Building parental responsiveness from the ground up

Responsive parenting series part 3

This post is the third of a three part series on responsive parenting.  Responsive parenting, in a nutshell, means parenting that is responsive to the signals or cues of your child.  It is warm, caring and on cue.  Responsiveness is often understood within an attachment theory framework (responsive parenting predicts secure attachment styles in children) but I’m not going to go into that here.  In fact, apart from this short introduction, I won’t be mentioning attachment at all.  This isn’t because attachment theory isn’t valuable.  It is because it can be useful to view parental responsiveness from other angles too to get a full and complete picture of responsiveness.

We’ve seen how parental responsiveness is the way that humans do parental care and why it is vital not just for emotional development and psychological health but also for cognitive development.  Convinced parental responsiveness matters but unsure of how to get there?  Here are some simple tips to tune in and be responsive:

  • Start with your own heart. Like, really, start there.  What matters most to you about parenting?  If you could secretly listen to your child, in twenty or thirty years’ time, completing the sentence, ‘I’m lucky I had the parents I had because….’  What would you love, absolutely love, to hear your child say?  I’m guessing it isn’t ‘they had me toilet trained in a single weekend!’ No, it is something about being loving, or being kind, or just plain being there, isn’t it?  Listen to your heart…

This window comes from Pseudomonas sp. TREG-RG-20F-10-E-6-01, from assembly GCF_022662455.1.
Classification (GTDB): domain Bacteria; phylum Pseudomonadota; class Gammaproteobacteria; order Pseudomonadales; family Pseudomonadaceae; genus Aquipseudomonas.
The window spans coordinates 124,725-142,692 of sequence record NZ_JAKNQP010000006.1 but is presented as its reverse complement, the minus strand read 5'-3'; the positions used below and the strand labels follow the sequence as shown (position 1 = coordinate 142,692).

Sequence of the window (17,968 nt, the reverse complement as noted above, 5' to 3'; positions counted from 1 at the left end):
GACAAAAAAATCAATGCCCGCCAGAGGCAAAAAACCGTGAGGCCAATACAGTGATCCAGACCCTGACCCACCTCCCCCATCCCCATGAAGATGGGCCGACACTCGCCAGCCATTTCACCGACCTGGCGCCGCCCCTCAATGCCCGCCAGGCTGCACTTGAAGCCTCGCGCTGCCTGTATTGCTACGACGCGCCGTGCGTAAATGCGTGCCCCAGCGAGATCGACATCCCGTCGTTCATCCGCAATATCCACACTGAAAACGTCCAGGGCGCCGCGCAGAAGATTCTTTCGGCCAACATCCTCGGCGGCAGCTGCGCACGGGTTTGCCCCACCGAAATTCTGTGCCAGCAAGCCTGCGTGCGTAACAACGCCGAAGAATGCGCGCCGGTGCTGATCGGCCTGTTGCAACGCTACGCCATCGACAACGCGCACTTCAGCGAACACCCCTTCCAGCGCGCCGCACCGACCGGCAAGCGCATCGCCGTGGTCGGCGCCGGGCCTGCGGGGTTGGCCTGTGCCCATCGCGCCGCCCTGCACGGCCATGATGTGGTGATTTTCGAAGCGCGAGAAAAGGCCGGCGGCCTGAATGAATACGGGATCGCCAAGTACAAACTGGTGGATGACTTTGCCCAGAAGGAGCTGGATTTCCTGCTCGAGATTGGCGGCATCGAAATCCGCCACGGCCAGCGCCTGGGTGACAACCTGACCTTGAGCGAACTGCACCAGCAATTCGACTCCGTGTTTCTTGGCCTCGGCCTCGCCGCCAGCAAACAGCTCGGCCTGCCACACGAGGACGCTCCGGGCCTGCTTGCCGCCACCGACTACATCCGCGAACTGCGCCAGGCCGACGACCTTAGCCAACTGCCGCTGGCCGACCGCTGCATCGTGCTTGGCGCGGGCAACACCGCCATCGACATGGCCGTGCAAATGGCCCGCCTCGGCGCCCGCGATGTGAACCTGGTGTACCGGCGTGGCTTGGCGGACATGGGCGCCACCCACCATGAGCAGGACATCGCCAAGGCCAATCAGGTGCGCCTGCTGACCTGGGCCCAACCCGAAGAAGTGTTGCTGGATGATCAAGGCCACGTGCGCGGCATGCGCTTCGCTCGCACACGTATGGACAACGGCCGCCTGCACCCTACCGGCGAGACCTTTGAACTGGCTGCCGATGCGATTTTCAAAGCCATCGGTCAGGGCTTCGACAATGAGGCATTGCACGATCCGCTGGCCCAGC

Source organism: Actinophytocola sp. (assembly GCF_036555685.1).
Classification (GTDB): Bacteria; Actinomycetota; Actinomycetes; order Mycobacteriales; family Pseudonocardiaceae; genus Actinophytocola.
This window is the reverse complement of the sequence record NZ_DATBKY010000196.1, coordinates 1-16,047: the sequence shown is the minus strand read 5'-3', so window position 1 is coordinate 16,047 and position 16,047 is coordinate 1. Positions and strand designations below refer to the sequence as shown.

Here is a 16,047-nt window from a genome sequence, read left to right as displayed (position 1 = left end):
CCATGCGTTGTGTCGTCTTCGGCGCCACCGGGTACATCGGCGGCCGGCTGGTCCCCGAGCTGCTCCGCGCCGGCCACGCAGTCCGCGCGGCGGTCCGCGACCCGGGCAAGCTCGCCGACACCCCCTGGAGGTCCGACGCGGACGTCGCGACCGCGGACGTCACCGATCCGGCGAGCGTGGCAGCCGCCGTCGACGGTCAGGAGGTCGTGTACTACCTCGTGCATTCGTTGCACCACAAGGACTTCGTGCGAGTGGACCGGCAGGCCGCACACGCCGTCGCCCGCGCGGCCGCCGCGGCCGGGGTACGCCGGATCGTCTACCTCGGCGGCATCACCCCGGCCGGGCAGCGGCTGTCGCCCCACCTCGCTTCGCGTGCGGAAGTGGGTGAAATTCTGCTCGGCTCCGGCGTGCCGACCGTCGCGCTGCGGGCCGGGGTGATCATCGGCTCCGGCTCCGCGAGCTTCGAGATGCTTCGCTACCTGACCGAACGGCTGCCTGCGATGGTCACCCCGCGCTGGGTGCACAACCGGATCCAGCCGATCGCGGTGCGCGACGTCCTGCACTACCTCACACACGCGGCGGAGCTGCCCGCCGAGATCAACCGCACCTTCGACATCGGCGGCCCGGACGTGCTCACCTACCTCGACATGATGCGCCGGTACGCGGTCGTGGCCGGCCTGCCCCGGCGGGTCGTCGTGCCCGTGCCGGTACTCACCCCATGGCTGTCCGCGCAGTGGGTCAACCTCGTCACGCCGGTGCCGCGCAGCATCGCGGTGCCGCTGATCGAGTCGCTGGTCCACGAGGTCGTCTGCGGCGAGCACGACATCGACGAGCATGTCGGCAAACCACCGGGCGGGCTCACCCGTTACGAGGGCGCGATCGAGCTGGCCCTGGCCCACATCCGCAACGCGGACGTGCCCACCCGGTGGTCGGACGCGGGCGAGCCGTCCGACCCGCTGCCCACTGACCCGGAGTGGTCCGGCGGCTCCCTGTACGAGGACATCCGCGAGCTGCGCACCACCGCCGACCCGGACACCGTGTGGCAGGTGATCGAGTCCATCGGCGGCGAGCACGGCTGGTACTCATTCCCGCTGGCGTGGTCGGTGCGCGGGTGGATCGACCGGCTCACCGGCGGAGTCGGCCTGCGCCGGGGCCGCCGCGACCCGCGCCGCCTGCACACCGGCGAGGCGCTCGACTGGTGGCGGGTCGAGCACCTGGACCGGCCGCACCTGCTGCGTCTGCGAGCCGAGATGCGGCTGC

• Be present psychologically. Your child exists in this very moment, in the here and now.  If you aren’t psychologically in the here and now too, if you are daydreaming or worried about the future or caught up in memories of the past, you are missing your child as he or she is right now.  And you are probably missing your child’s signals.  If being present is a challenge for you, consider practising mindfulness.  In fact, practise mindfulness of your child as you interact.  Pause and just notice your child, as he or she is in the here and now again and again. 
  • Wonder about your child’s perspective. Many, many times a day pause and just wonder: How does my child feel?  What is my child thinking?  What is my child seeing?  Take these insights into account and notice what happens.  Wonder again.
  • Loosen up a bit. Be creative.    Being a responsive parent isn’t something that you either achieve… or not.  It is a process, a process of continual adjustment and experimentation.  Even incredibly responsive parents are often off-cue.  When you notice you’ve gotten it wrong, gently experiment with a different approach. 
  • Find your own joy in connection. Responsive interactions are often playful, relaxed and fun for both parents and children.  Find your own joy in getting to know your child, in understanding your child’s perspective, and meeting your child’s needs.  At times being responsive can be tough.  Listen to your heart at these times.  Find the sweet satisfaction that comes from doing what matters, even when life is tough.

Apply it to your life:  Experiment with this responsiveness recipe.  Which aspects worked for you?

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